Phison's S10 SATA SSD controller has taken over a large chunk of the SSD market. It works with both MLC and TLC and is sold as part of an off-the-shelf SSD solution that allows companies to purchase complete drives with the controller, NAND (from Toshiba), and firmware, awaiting only branding. Many companies that formerly developed and manufactured their own drives based on controllers from the likes of SandForce have switched over to Phison's platform, saving lots on R&D but sacrificing almost all opportunities for product differentiation. The most recent entrants in the SSD market only came into being because Phison made it so accessible. Even Toshiba, with their large resources, has adopted the Phison S10 as the heart of their TC58 controller used in the Q300 and OCZ's Trion product line.

The latest member to join the Phison legion - and the subject of today's review - is PNY. PNY's latest refresh of their consumer SSDs has shifted their product lines entirely over to the latest iteration of Phison S10 platform. In focusing their lineup around the S10 platform, the company has introduced two new drives: the CS1311 and the CS2211. The CS1311 is the entry-level model of their refreshed lineup and uses Toshiba's 15nm TLC NAND. Meanwhile the CS2211 is the performance-oriented model with their XLR8 (accelerate...) branding, and uses Toshiba's 15nm MLC.

PNY CS1311 Specifications
Capacity 120GB 240GB 480GB
Controller Phison PS3110-S10C-12 Phison PS3110-S10-X
NAND Toshiba 15nm TLC
Sequential Read 550MB/s 550MB/s 550MB/s
Sequential Write 510MB/s 520MB/s 520MB/s
4KB Random Read 86K IOPS 87K IOPS 90K IOPS
4KB Random Write 90K IOPS 90K IOPS 90K IOPS
Idle Power 170mW
Active Power 2.2W
Warranty Three years
Price (Amazon) $39.99 $59.99 $109.99

PNY CS2211 XLR8 Specifications
Capacity 240GB 480GB
Controller Phison PS3110-S10C-12 Phison PS3110-S10-X
NAND Toshiba 15nm MLC
Sequential Read 560MB/s 565MB/s
Sequential Write 470MB/s 540MB/s
4KB Random Read 87K IOPS 95K IOPS
4KB Random Write 95K IOPS 95K IOPS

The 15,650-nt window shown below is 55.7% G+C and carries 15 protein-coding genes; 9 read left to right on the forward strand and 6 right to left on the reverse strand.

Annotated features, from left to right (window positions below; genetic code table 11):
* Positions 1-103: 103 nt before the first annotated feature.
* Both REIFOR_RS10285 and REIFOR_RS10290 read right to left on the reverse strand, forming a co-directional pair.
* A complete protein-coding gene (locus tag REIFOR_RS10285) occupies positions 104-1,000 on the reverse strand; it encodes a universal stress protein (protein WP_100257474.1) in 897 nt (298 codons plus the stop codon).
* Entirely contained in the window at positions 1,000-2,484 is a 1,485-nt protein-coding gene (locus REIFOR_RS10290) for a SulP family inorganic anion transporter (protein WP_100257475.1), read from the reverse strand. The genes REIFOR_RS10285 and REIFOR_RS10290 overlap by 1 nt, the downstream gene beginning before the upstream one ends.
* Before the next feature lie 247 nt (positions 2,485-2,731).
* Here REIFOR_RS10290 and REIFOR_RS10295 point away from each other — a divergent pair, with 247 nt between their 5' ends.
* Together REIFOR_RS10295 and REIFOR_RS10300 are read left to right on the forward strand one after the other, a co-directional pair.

Idle Power 200mW
Active Power 3.3W
Warranty Four years
Price (Amazon) $84.96 $134.96

As the latest S10 based drives to hit the market, the specifications and expected performance of the CS1311 and CS2211 should not surprise anyone. With very limited room to differentiate through firmware, the two drives should perform very similar to the drives we've looked at in the past.

But unlike other vendors' lineups, PNY's S10-based lineup gives us the interesting opportunity to make a direct comparison between MLC and TLC on the Phison S10 platform. With the same PCBs and the same controller, the CS1311 and CS2211 differ only in the choice of flash and the firmware. This is perhaps our best chance to compare MLC and TLC to date; In the past we've been able to compare Samsung's flash with close relatives like the 850 Pro vs the 850 EVO, but never with two drives quite so similar as the PNY S10 drives. The end result is that although this won't quite be an apples-to-apples comparison since we can't rule out the impact of firmware - the performance and endurance characteristics of TLC means that it's not treated exactly like MLC - but we are nonetheless getting a unique look at NAND performance on identical platforms.

Taking a look at our individual drives then, it is interesting to note that the standard Phison S10 drive has undergone significant physical changes since our first encounter with it via the Corsair Neutron XT. The case still consists of two metal parts that snap together, but they now interlock more at the edges instead of the top piece encircling all four sides. Inside we find PCBs with a familiar layout save for two major changes. As with the transition from OCZ's Trion 100 to the Trion 150, we find that the 15nm NAND is in TSOP packages where the earlier drives with A19nm NAND used BGA packages for the flash.

The bigger change is that the 120GB and 240GB drives are using a smaller variant of the S10 controller. The full-size controller we're familiar with is the PS3110-S10-X, and the newcomer is the PS3110-S10C-12. The S10C has only four NAND channels instead of eight, and the PCB for that variant only has space for one DRAM chip rather than one on each side as found with S10-X. This narrowing of interfaces has the potential to introduce bottlenecks, but this is only being done for the two smallest capacities that would have trouble fully exploiting the parallelism available from the larger controller.

The last hardware change of note is that the controller and DRAM chips on the CS2211 sealed around the edges with a soft potting compound. I'm told this will be rolling out to other S10 products.